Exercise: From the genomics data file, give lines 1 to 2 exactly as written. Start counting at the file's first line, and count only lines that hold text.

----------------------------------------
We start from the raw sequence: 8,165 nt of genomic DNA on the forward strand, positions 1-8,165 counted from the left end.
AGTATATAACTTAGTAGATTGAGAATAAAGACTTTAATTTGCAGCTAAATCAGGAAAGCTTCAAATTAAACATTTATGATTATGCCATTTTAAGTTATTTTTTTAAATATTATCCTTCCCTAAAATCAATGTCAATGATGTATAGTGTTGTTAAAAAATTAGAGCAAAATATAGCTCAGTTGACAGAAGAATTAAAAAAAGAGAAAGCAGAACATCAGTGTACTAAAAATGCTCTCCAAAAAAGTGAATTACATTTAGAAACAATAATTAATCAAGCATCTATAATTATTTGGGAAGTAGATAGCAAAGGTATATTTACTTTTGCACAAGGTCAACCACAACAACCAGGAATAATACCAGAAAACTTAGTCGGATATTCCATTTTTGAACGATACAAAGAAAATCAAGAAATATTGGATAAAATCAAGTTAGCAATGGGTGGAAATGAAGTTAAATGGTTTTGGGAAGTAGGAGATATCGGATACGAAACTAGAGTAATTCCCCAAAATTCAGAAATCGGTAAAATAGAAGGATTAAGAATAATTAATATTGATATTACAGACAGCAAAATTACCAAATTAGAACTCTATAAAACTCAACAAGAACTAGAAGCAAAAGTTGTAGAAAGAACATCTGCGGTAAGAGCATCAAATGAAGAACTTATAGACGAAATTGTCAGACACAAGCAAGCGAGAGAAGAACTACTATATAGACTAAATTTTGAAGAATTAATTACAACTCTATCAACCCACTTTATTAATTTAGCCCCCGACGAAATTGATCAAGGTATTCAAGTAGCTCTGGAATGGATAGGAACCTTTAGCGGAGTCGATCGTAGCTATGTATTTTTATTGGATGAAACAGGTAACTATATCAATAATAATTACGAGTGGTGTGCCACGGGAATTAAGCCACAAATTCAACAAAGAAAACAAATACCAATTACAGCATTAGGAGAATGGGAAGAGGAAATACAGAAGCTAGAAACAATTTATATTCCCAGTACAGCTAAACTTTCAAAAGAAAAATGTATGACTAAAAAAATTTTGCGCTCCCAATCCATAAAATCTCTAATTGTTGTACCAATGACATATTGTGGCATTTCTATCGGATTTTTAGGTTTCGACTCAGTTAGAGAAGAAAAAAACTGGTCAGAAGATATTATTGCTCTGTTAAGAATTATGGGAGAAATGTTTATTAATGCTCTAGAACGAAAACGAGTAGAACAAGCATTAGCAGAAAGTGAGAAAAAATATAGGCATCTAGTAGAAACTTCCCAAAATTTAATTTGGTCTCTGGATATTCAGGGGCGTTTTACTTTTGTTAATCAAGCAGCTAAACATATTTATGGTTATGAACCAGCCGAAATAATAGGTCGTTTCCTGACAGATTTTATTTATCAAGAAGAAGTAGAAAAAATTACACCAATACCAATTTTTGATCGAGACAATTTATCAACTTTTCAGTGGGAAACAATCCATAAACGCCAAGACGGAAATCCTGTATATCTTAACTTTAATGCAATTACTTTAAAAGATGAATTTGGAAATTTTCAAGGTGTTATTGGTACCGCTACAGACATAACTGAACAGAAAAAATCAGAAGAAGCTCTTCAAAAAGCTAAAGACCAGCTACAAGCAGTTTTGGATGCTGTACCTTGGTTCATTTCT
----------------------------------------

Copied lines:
We start from the raw sequence: 8,165 nt of genomic DNA on the forward strand, positions 1-8,165 counted from the left end.
AGTATATAACTTAGTAGATTGAGAATAAAGACTTTAATTTGCAGCTAAATCAGGAAAGCTTCAAATTAAACATTTATGATTATGCCATTTTAAGTTATTTTTTTAAATATTATCCTTCCCTAAAATCAATGTCAATGATGTATAGTGTTGTTAAAAAATTAGAGCAAAATATAGCTCAGTTGACAGAAGAATTAAAAAAAGAGAAAGCAGAACATCAGTGTACTAAAAATGCTCTCCAAAAAAGTGAATTACATTTAGAAACAATAATTAATCAAGCATCTATAATTATTTGGGAAGTAGATAGCAAAGGTATATTTACTTTTGCACAAGGTCAACCACAACAACCAGGAATAATACCAGAAAACTTAGTCGGATATTCCATTTTTGAACGATACAAAGAAAATCAAGAAATATTGGATAAAATCAAGTTAGCAATGGGTGGAAATGAAGTTAAATGGTTTTGGGAAGTAGGAGATATCGGATACGAAACTAGAGTAATTCCCCAAAATTCAGAAATCGGTAAAATAGAAGGATTAAGAATAATTAATATTGATATTACAGACAGCAAAATTACCAAATTAGAACTCTATAAAACTCAACAAGAACTAGAAGCAAAAGTTGTAGAAAGAACATCTGCGGTAAGAGCATCAAATGAAGAACTTATAGACGAAATTGTCAGACACAAGCAAGCGAGAGAAGAACTACTATATAGACTAAATTTTGAAGAATTAATTACAACTCTATCAACCCACTTTATTAATTTAGCCCCCGACGAAATTGATCAAGGTATTCAAGTAGCTCTGGAATGGATAGGAACCTTTAGCGGAGTCGATCGTAGCTATGTATTTTTATTGGATGAAACAGGTAACTATATCAATAATAATTACGAGTGGTGTGCCACGGGAATTAAGCCACAAATTCAACAAAGAAAACAAATACCAATTACAGCATTAGGAGAATGGGAAGAGGAAATACAGAAGCTAGAAACAATTTATATTCCCAGTACAGCTAAACTTTCAAAAGAAAAATGTATGACTAAAAAAATTTTGCGCTCCCAATCCATAAAATCTCTAATTGTTGTACCAATGACATATTGTGGCATTTCTATCGGATTTTTAGGTTTCGACTCAGTTAGAGAAGAAAAAAACTGGTCAGAAGATATTATTGCTCTGTTAAGAATTATGGGAGAAATGTTTATTAATGCTCTAGAACGAAAACGAGTAGAACAAGCATTAGCAGAAAGTGAGAAAAAATATAGGCATCTAGTAGAAACTTCCCAAAATTTAATTTGGTCTCTGGATATTCAGGGGCGTTTTACTTTTGTTAATCAAGCAGCTAAACATATTTATGGTTATGAACCAGCCGAAATAATAGGTCGTTTCCTGACAGATTTTATTTATCAAGAAGAAGTAGAAAAAATTACACCAATACCAATTTTTGATCGAGACAATTTATCAACTTTTCAGTGGGAAACAATCCATAAACGCCAAGACGGAAATCCTGTATATCTTAACTTTAATGCAATTACTTTAAAAGATGAATTTGGAAATTTTCAAGGTGTTATTGGTACCGCTACAGACATAACTGAACAGAAAAAATCAGAAGAAGCTCTTCAAAAAGCTAAAGACCAGCTACAAGCAGTTTTGGATGCTGTACCTTGGTTCATTTCT